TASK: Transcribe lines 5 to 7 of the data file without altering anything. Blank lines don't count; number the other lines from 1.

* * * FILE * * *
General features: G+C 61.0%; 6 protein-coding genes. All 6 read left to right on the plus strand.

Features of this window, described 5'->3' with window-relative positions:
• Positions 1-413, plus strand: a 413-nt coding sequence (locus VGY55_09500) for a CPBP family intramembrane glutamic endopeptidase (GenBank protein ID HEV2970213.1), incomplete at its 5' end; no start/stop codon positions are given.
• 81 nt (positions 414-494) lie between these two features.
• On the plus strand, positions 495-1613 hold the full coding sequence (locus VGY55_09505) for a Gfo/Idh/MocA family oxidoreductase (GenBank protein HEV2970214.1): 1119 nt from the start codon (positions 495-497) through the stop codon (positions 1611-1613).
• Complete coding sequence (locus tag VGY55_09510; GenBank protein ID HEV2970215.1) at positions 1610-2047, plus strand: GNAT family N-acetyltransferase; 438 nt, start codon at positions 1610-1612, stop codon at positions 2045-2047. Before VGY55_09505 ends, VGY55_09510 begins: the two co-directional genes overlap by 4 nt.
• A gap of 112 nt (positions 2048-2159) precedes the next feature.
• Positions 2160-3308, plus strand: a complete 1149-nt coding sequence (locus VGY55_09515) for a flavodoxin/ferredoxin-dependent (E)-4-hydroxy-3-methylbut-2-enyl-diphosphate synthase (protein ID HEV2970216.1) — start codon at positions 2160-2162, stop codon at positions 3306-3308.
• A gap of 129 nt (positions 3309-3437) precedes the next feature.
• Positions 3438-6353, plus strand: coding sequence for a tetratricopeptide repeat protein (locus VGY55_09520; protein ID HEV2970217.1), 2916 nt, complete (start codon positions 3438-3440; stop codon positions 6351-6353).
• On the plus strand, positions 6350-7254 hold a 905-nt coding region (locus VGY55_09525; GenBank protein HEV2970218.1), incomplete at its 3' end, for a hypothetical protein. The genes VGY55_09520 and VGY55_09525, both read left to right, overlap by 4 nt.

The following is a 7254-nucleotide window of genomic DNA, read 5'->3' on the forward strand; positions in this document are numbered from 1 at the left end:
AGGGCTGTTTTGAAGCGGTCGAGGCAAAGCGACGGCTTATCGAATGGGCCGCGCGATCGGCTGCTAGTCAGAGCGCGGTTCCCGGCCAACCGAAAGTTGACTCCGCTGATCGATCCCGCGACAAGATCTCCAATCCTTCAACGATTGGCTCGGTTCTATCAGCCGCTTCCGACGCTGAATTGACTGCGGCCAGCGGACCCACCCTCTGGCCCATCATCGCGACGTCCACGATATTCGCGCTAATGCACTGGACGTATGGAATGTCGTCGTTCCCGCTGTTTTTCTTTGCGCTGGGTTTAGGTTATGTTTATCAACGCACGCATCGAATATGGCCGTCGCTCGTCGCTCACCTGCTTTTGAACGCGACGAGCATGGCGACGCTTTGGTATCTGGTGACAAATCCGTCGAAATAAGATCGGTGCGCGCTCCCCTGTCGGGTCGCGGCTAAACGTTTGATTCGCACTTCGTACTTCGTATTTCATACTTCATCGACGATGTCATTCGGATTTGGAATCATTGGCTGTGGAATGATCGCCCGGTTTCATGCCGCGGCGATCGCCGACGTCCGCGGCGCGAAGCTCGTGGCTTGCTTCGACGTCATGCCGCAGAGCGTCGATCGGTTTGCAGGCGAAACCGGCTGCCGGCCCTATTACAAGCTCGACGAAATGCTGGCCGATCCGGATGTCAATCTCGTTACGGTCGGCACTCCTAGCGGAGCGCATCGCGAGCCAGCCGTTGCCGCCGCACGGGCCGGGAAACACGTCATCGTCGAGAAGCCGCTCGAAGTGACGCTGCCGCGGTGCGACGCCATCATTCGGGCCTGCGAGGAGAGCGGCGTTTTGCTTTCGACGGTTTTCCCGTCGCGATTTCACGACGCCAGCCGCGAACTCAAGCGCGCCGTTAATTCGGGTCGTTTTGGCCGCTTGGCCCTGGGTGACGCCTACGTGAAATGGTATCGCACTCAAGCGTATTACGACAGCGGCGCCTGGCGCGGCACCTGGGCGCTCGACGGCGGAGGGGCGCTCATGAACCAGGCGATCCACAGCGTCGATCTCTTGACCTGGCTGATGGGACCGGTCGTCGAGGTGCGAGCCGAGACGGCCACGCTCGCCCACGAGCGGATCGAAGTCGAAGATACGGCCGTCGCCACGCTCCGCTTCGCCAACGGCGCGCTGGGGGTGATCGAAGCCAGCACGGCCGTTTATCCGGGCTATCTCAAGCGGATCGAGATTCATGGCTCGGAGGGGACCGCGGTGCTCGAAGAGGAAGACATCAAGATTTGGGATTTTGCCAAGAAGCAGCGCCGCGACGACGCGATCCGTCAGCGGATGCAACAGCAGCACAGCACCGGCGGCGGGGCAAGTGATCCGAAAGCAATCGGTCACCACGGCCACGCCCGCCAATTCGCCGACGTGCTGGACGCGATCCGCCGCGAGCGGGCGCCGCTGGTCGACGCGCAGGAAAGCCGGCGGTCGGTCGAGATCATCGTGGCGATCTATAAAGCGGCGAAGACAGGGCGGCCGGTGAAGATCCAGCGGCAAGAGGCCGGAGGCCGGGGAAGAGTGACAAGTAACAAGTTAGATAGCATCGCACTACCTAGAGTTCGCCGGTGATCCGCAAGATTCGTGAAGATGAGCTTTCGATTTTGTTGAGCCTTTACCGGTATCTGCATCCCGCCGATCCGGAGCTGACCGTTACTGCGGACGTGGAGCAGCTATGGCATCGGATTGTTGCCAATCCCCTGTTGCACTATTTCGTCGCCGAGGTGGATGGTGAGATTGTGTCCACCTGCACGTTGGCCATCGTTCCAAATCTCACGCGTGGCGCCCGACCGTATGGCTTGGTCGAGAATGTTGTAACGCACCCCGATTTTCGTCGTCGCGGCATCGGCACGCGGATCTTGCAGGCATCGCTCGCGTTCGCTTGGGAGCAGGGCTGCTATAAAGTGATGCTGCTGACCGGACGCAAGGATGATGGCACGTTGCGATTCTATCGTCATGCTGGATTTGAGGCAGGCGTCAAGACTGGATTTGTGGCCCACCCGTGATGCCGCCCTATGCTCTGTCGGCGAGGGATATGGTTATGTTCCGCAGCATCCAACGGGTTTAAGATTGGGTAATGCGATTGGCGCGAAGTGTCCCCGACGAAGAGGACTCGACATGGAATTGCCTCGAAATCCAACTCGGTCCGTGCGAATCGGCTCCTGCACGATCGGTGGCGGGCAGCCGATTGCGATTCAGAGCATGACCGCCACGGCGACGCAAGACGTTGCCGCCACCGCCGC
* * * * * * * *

• On the plus strand, positions 495-1613 hold the full coding sequence (locus VGY55_09505) for a Gfo/Idh/MocA family oxidoreductase (GenBank protein HEV2970214.1): 1119 nt from the start codon (positions 495-497) through the stop codon (positions 1611-1613).
• Complete coding sequence (locus tag VGY55_09510; GenBank protein ID HEV2970215.1) at positions 1610-2047, plus strand: GNAT family N-acetyltransferase; 438 nt, start codon at positions 1610-1612, stop codon at positions 2045-2047. Before VGY55_09505 ends, VGY55_09510 begins: the two co-directional genes overlap by 4 nt.
• A gap of 112 nt (positions 2048-2159) precedes the next feature.